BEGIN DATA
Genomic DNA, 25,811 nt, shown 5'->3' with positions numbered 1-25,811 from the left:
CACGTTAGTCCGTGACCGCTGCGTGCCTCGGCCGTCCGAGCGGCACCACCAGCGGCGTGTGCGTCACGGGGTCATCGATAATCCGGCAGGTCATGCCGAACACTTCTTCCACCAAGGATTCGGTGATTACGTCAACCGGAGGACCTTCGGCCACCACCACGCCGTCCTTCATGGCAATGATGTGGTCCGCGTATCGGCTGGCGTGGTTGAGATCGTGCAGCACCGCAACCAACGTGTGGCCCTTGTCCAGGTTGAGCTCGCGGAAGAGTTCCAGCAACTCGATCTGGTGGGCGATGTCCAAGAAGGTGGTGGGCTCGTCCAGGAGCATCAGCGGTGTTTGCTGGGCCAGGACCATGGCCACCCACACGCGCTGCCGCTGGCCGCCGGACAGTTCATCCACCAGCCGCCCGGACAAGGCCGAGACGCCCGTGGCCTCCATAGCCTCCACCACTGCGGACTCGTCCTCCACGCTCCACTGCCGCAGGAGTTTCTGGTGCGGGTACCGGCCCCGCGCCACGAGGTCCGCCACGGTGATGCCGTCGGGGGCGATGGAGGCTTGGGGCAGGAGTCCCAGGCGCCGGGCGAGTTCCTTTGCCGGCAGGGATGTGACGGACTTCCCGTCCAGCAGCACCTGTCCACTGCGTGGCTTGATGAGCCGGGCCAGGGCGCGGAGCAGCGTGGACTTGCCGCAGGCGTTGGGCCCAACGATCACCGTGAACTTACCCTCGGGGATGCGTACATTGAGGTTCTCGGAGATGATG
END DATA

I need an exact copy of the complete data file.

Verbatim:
Genomic DNA, 25,811 nt, shown 5'->3' with positions numbered 1-25,811 from the left:
CACGTTAGTCCGTGACCGCTGCGTGCCTCGGCCGTCCGAGCGGCACCACCAGCGGCGTGTGCGTCACGGGGTCATCGATAATCCGGCAGGTCATGCCGAACACTTCTTCCACCAAGGATTCGGTGATTACGTCAACCGGAGGACCTTCGGCCACCACCACGCCGTCCTTCATGGCAATGATGTGGTCCGCGTATCGGCTGGCGTGGTTGAGATCGTGCAGCACCGCAACCAACGTGTGGCCCTTGTCCAGGTTGAGCTCGCGGAAGAGTTCCAGCAACTCGATCTGGTGGGCGATGTCCAAGAAGGTGGTGGGCTCGTCCAGGAGCATCAGCGGTGTTTGCTGGGCCAGGACCATGGCCACCCACACGCGCTGCCGCTGGCCGCCGGACAGTTCATCCACCAGCCGCCCGGACAAGGCCGAGACGCCCGTGGCCTCCATAGCCTCCACCACTGCGGACTCGTCCTCCACGCTCCACTGCCGCAGGAGTTTCTGGTGCGGGTACCGGCCCCGCGCCACGAGGTCCGCCACGGTGATGCCGTCGGGGGCGATGGAGGCTTGGGGCAGGAGTCCCAGGCGCCGGGCGAGTTCCTTTGCCGGCAGGGATGTGACGGACTTCCCGTCCAGCAGCACCTGTCCACTGCGTGGCTTGATGAGCCGGGCCAGGGCGCGGAGCAGCGTGGACTTGCCGCAGGCGTTGGGCCCAACGATCACCGTGAACTTACCCTCGGGGATGCGTACATTGAGGTTCTCGGAGATGATG